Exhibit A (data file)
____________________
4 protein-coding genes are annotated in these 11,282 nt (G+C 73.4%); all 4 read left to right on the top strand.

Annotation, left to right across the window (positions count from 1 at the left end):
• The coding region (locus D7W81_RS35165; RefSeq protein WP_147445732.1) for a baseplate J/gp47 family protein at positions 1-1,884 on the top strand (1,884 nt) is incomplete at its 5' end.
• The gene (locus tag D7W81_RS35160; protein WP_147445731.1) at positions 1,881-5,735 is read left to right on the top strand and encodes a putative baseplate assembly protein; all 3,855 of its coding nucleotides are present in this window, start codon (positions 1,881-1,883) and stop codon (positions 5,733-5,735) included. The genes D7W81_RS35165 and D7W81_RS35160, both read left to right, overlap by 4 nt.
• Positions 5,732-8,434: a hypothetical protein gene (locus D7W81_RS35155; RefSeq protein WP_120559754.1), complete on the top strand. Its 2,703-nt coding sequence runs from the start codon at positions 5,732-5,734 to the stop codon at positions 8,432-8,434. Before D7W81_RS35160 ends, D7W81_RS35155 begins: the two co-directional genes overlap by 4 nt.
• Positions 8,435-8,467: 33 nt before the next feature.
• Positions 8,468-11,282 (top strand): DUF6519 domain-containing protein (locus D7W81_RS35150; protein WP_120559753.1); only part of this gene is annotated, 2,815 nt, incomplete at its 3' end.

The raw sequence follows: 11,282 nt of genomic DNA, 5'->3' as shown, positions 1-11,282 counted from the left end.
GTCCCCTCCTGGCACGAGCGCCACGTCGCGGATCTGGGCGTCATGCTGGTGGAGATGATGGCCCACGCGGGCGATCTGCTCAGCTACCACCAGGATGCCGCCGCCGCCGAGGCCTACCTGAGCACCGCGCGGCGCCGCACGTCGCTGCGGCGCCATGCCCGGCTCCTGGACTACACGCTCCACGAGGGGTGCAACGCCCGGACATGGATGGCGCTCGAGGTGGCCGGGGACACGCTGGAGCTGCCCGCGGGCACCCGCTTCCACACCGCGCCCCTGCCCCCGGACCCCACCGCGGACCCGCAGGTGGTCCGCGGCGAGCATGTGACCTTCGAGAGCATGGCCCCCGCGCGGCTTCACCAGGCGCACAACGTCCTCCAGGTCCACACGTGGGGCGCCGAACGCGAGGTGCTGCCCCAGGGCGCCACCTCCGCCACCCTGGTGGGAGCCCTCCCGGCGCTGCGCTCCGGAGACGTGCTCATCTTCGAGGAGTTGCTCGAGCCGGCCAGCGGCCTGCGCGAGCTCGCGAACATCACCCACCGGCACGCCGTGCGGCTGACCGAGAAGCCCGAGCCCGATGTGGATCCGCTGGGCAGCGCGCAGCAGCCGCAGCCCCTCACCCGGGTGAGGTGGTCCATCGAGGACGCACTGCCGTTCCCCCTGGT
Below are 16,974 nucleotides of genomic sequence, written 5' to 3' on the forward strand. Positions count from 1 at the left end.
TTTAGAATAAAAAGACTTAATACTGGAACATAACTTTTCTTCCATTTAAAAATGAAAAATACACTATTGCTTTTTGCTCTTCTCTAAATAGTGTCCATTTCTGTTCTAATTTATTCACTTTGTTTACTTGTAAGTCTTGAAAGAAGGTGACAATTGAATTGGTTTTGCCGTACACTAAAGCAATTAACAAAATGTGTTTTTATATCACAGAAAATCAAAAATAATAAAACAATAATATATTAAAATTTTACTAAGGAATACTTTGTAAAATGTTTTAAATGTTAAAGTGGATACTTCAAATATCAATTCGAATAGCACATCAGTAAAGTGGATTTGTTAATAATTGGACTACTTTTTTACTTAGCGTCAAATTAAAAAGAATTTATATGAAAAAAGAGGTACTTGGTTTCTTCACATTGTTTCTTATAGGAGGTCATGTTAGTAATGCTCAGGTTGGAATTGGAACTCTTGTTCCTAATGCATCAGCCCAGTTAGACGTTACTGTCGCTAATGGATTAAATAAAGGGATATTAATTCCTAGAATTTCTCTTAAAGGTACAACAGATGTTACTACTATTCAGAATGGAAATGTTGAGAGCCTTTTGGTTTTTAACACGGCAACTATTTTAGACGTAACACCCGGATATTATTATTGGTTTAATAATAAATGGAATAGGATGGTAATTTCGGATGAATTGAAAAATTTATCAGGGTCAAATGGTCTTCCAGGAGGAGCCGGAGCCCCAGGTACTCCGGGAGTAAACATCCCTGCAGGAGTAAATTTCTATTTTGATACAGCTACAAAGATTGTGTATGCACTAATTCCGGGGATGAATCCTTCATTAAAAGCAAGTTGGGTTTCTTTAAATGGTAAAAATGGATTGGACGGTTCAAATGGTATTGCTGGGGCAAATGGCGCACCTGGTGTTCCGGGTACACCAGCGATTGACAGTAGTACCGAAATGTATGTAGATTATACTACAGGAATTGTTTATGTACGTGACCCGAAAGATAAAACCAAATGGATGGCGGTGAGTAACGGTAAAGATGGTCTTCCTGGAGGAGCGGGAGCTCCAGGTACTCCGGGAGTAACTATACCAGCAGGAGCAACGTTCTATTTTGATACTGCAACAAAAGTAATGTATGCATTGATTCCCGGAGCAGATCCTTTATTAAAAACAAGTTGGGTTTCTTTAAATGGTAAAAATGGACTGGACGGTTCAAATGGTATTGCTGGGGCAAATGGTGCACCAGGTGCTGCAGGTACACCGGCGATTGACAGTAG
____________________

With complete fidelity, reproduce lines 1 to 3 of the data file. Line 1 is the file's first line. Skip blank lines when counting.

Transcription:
4 protein-coding genes are annotated in these 11,282 nt (G+C 73.4%); all 4 read left to right on the top strand.

Annotation, left to right across the window (positions count from 1 at the left end):
• The coding region (locus D7W81_RS35165; RefSeq protein WP_147445732.1) for a baseplate J/gp47 family protein at positions 1-1,884 on the top strand (1,884 nt) is incomplete at its 5' end.